Quebec parents, politicians and music lovers are outraged that an elementary school music teacher chose to censor part of a song by French musical icon Edith Piaf because of a reference to God, a move that has become a new flashpoint in the debate over reasonable accommodation.
In preparing a performance by 10- and 11-year-old students, the music teacher at Saint-Gabriel-Lalemant School in Sorel-Tracy, just east of Montreal, decided to eliminate the last sentence of Edith Piaf’s masterful love song Hymn to Love. The words “God, reunite those who love each other” were removed from one of the most acclaimed French love songs ever written.
Parents throughout the province reacted with disbelief, expressing their bewilderment on several websites. Education Minister Line Beauchamps and Culture Minister Christine St.-Pierre also waded into the debate.
It makes no sense. It’s outright censorship,” Ms. St.-Pierre said. “Since when is it religious to sing an hymn to love? Well really!”
“You just don’t change the words of a song like that,” Ms. Beauchamps said. “In Quebec there is no ban on using the words God or Jesus. The song is part of the francophone repertoire. Plenty of Quebec songs refer to God.”
A spokesman for the Sorel-Tracy school board defended the teacher’s decision, saying that the song was presented to students in its entirety. The teacher told the students the reference to God would be removed in the performance because it was preferable to discuss the issue either at home or during a course on Ethics and Religious Cultures provided in the school curriculum.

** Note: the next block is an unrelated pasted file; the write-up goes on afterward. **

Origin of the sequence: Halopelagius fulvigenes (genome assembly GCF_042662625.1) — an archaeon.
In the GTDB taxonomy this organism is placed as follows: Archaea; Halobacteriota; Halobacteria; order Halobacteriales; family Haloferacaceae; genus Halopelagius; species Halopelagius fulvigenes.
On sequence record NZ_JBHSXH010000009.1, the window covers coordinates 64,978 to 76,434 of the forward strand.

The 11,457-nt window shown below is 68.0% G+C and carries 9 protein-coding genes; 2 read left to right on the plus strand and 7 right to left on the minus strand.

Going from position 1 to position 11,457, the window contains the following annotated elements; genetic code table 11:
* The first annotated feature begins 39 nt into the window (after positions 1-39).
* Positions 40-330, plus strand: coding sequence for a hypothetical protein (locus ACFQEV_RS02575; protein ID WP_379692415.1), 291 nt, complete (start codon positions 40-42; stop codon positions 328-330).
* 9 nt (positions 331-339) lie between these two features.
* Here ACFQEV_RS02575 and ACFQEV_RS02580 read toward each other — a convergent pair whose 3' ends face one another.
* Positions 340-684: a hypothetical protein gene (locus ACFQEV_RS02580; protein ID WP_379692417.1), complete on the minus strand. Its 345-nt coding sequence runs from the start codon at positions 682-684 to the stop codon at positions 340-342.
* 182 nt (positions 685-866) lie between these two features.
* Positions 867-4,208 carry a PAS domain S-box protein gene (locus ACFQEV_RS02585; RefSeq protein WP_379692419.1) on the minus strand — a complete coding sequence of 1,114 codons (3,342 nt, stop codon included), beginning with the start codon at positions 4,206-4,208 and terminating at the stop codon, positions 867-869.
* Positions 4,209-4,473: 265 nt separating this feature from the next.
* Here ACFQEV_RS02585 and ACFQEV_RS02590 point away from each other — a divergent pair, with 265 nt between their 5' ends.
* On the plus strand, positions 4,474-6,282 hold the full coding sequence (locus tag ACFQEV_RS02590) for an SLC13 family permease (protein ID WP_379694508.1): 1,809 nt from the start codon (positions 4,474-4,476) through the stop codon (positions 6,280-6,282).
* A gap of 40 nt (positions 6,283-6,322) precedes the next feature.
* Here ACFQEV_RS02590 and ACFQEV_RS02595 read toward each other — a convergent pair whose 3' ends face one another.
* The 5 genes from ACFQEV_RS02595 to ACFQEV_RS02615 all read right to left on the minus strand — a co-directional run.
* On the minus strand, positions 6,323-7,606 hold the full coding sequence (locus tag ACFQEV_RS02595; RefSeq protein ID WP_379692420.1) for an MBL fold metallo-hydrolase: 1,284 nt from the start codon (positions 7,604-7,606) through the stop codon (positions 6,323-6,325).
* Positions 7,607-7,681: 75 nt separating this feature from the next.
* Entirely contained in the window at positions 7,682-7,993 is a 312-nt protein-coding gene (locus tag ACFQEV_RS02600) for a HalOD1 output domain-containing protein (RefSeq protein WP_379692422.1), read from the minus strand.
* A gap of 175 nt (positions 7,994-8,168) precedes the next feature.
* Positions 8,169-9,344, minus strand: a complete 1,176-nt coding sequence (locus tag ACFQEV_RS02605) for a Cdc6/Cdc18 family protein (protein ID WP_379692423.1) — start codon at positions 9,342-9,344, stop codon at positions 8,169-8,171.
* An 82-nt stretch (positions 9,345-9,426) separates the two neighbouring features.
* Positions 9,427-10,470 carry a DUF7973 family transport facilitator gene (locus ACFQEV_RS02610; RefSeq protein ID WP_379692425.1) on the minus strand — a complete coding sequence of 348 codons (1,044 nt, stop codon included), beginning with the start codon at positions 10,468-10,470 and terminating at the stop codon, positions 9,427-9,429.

“For some the decision could appear to be shocking or even unreasonable,” school board president Denis Rajotte explained. He said teachers “are walking on eggs” when they are confronted with issues such the reasonable accommodation of religious beliefs in a secular school.
“There are currently no manuals, guides or legal texts to help a teacher to make decision on such a delicate issue,” Mr. Rajotte said.
The Parti Québécois blamed the government for the controversy, saying it failed to put out clear guidelines with respect to the reasonable accommodation of religions and cultures in Quebec society.
“This decision shows the absence of guidelines to determine what is acceptable and what isn’t,” said PQ critic Carole Poirier.
It has been almost four years since the Bouchard-Taylor report on reasonable accommodations was completed.
On Thursday, the Charest government suggested it may proceed with debate on a bill currently on the order paper that reinforces the values of Quebec society such as the equality between men and women, while defining how religious rights can be exercised in a secular society.
While the province hesitates, the Sorel-Tracy school board will act quickly to avoid any similar controversies. School board officials will meet next week to define reasonable accommodation guidelines for its schools.
“We will draw lessons from this incident and examine constructive ways to make sure that it doesn’t happen again,” said Éric Choinière, secretary-general of the Sorel-Tracy school board.
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